It was likely a bit unrealistic to expect to do a copy of a 14 foot tall painting on my trip. I did what I could, and established the main color notes accurately. I took photos before I left and attempted to finish the painting at home using the computer monitor to display my photos and written notes for reference. Unfortunately, I didn't have a good camera or tripod, and my photos are presently of an inferior quality to finish the painting. I still intend to contact the museum to see if they can send me a better reference photo so that I may finish.

Below is where this painting currently stands; probably 70% done.


The lower portion of the painting was more clear in my photos, so the lower figures are a bit more resolved from the reference I took home with me.


Things I learned:
  • Supplies can readily be obtained in vacation settings, so don't go through pains in bringing too much equipment and supplies. I spent a long time before we left preparing painting panels and I lugged all my supplies around Italy, not needing most of it. I found better quality supplies right in Cortona and threw all my panels away to save weight for souvenirs.
  • Detailed studies such as I undertook take so much time (indoors!) that you waste the opportunity to do more sketching and enjoying the location. Do it once for the experience, but be warned: the museum may be deadly quiet or full of school children
  • Get a good photo before you leave! Also, make color notes. Are there differences between your copy and the real thing? How are the photo colors different?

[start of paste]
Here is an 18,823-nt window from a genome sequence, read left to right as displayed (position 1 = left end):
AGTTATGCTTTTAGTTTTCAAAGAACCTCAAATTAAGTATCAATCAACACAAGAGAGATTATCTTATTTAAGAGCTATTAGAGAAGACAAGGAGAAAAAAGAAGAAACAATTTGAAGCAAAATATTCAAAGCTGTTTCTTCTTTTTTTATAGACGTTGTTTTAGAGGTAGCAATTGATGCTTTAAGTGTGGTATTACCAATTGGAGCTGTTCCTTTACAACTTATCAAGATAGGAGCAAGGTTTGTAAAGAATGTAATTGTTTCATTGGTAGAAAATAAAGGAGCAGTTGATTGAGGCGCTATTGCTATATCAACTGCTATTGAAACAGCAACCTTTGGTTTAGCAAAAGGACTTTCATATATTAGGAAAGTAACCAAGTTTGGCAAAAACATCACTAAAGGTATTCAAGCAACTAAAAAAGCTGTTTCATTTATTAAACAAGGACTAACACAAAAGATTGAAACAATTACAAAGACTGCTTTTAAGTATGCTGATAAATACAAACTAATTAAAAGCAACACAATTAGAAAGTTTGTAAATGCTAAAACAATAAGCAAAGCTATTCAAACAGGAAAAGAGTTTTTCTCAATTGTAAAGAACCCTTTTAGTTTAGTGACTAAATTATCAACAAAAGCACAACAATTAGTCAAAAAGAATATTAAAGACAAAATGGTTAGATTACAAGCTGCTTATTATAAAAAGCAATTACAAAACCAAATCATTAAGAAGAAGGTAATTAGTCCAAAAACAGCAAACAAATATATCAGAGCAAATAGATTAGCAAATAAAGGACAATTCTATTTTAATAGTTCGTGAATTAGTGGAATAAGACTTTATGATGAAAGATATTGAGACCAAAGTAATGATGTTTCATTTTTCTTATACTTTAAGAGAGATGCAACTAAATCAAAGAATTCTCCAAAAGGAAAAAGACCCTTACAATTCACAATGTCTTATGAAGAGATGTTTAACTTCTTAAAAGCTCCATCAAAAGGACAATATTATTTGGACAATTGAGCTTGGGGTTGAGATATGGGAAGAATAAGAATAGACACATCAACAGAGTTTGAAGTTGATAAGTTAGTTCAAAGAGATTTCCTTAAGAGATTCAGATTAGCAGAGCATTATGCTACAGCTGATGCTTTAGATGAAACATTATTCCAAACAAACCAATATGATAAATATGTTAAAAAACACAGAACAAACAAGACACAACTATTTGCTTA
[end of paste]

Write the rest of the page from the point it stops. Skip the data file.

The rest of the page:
Another good resource for copies is the poster shop in museums. You can often obtain quality posters sufficient to make copies from, and compare the poster to the actual painting at the museum, noting color differences. I did this for the Raphael copy seen on my website.


3 comments:

Mark Harchar said...

Mike, intriguing and informative blog post. I have come to expect nothing less from you and you delivered. Not many of us get to do master copies of old Italian paintings...in Italy.

Calydon said...

I tried to find that painting online - I was wondering if the museum you visited was part of the Google Art Project (which has very high resolution images of master works). However the only Italian museum that appears to be participating is in Florence.

I was particularly interested in the preparatory drawing you made that has a lot of angular (straight) lines. Do you think the human mind (eye) has more 'respect' for things that are built with definite angles, because the shapes it produces are more 'composed'? I remember you advising using straight lines when making the initial sketch.

Mike Sass said...

The straight lines are an artistic convention to simplify the early drawing stage. You first state all curves as angles, as 2 lines are more easily reoriented than a curve with infinite direction changes. Curves may tend towards generic arcs that the hand and eye make, and its a trap to think you can accurately draw a curve properly, especially early when all the parts are coming together at once on a blank page. Angularity allows for "enveloping" where you can encompass multiple parts with a bounding line that carries through multiple forms. The use of straight lines is the key to not tracing and getting exactness, while avoiding generic shapes.
As far as more respect, I think it comes down too what you say, as far as a more overt statement of artistic planning in the composition, but the straightness also serves to catapult and excite the eye as it travels through the zig zag of the2-d picture plane.